Avoid dehydrated or dried apricots as they present a potential choking hazard for your pet.[4]

The same goes for peaches and nectarines.

3. Bananas

yellow banana

Bananas are full of vitamins and minerals and can be a small part of your rat’s diet. Always serve ripe bananas and avoid green or unripe ones. The latter is difficult to digest and can cause gastrointestinal problems in your pet.[5]

4. Berries

Raspberries

Rats can eat some berries, but not all. Most berries are good, as they are full of antioxidants and vitamins. The following berries are safe for rats:

  • Strawberries
  • Blueberries
  • Blackberries
  • Raspberries
  • Cranberries

5. Cherries

Cherries

Rats can consume cherries without problems. Make sure you wash them and remove the pit before serving them to your pet rats.

6. Grapes

Grapes and Raisins

Rats can eat grapes in small amounts. Grapes are full of minerals, especially potassium. They can also stimulate the rat’s immune system, but due to their high sugar content, you should serve them in moderation.The same goes for raisins.

7. Kiwi

Kiwi

Rats can eat kiwi. Kiwis are a great source of vitamins. You can serve them whole or peeled to rats without issue.

8. Oranges

Oranges

Oranges are safe for female rats. These citrus fruits contain D-limonene, a chemical that occurs naturally in many citrus fruits. D-limonene interacts with a protein found only in males. This interaction can lead to cancer and kidney disease over time.

If you still want to feed your male rats a bit of orange from time to time, there is probably no danger. But it is better to avoid this fruit and offer them other alternatives you know are safe for male rats.[6]The same goes for clementines.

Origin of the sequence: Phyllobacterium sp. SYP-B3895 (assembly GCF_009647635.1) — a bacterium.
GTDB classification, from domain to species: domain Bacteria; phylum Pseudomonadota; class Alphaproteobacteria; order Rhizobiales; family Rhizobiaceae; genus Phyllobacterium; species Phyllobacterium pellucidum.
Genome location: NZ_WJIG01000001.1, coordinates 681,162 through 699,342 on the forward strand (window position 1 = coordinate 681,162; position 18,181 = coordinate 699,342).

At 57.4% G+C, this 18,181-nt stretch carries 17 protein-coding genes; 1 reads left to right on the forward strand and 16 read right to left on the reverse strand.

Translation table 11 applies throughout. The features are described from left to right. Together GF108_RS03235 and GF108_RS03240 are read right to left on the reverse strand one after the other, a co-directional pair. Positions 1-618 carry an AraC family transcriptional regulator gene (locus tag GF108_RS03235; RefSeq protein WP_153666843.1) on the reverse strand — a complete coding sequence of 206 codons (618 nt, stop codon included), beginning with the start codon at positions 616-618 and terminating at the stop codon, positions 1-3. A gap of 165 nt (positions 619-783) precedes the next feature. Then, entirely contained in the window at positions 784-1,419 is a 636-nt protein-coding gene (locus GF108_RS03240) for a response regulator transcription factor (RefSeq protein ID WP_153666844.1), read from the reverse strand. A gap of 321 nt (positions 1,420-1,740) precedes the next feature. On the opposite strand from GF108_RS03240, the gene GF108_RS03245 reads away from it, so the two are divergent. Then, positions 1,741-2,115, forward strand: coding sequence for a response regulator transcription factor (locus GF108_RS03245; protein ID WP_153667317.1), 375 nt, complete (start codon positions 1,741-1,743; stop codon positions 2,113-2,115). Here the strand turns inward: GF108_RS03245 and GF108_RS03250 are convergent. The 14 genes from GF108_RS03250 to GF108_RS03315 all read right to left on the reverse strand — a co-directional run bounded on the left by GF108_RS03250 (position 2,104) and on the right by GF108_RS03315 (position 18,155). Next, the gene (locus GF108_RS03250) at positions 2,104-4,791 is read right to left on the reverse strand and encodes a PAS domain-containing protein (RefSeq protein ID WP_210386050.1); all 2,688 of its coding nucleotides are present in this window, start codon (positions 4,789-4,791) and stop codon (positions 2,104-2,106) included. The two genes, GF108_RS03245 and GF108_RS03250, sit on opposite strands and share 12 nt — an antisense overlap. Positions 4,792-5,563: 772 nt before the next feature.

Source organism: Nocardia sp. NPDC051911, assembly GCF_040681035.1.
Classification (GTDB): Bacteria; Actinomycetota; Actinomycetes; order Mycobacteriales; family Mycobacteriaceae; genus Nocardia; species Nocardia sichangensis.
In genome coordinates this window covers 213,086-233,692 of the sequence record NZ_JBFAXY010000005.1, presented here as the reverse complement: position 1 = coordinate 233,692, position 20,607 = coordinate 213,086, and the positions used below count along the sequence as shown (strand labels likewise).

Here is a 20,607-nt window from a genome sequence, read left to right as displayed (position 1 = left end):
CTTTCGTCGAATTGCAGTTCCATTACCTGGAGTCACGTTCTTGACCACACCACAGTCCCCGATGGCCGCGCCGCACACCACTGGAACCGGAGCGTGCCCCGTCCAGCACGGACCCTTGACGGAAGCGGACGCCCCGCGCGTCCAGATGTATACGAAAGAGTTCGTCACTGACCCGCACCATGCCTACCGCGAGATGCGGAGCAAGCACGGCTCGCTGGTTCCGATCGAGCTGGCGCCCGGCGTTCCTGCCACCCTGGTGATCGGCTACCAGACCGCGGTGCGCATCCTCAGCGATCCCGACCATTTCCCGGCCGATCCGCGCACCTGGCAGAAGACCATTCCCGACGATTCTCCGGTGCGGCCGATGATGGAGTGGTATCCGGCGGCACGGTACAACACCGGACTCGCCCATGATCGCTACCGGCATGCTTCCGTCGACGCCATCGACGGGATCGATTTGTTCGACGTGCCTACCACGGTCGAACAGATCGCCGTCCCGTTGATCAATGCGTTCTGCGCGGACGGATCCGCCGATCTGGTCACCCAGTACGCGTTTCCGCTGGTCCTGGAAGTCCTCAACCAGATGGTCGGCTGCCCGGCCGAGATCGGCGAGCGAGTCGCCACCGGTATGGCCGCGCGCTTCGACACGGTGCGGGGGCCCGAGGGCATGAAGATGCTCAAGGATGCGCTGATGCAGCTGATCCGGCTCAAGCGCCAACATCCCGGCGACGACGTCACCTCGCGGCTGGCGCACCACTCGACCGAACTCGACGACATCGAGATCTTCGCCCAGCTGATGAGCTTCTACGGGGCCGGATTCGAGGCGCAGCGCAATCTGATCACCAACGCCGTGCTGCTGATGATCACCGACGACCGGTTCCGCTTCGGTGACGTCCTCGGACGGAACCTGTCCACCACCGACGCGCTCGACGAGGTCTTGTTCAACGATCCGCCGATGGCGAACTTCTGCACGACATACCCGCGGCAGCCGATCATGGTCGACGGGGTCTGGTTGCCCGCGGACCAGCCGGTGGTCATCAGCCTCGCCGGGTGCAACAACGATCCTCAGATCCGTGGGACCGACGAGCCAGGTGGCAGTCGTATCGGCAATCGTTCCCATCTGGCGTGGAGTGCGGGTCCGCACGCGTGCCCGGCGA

9. Watermelons

Watermelon

Rats can eat watermelon. Watermelon is high in vitamin A, C, and potassium, and low in calories, making it a great treat for your pet rat. They can also consume the seeds and the rind.

The same goes for cantaloupe and honeydew.

10. Pomegranates

Pomegranate

Rats can eat pomegranates. Pomegranates are rich in vitamins, minerals, fiber, proteins, and carbs, and make a great treat for your pet rat. Consuming too much pomegranate can lead to gastrointestinal problems.

Remove the peel before serving this fruit to your rats.

Safe Vegetables for Rats

Rats can eat a wide variety of vegetables. Some vegetables should be served in moderation (like artichoke), while others can be part of their daily diet.

Rats can eat almost any vegetable, but there are some exceptions. 

Not all vegetables are safe for rats raw. Some have to be cooked before serving them to your rat to make them safe for consumption.

Here are the vegetables your pet rat can safely eat raw or cooked.

1. Arugula

Arugula

Arugula is safe for rat consumption. While some might not like it for its slightly bitter taste, other rats like it. Arugula is rich in vitamin A and K and in calcium and potassium.

2. Asparagus

Asparagus

Rats can eat asparagus. This vegetable is low in calories, fat, and sugar, and has a decent amount of fiber. It is also rich in vitamins, minerals, and antioxidants.

You can serve your rat raw or cooked asparagus on occasion.

3. Broccoli

Broccoli

Rats can have broccoli without issue. Broccoli is full of vitamins and minerals. You can serve your rat these veggies raw, cooked, whole, or just the buds.

The same applies to cauliflower.

4. Butternut squash

Butternut squash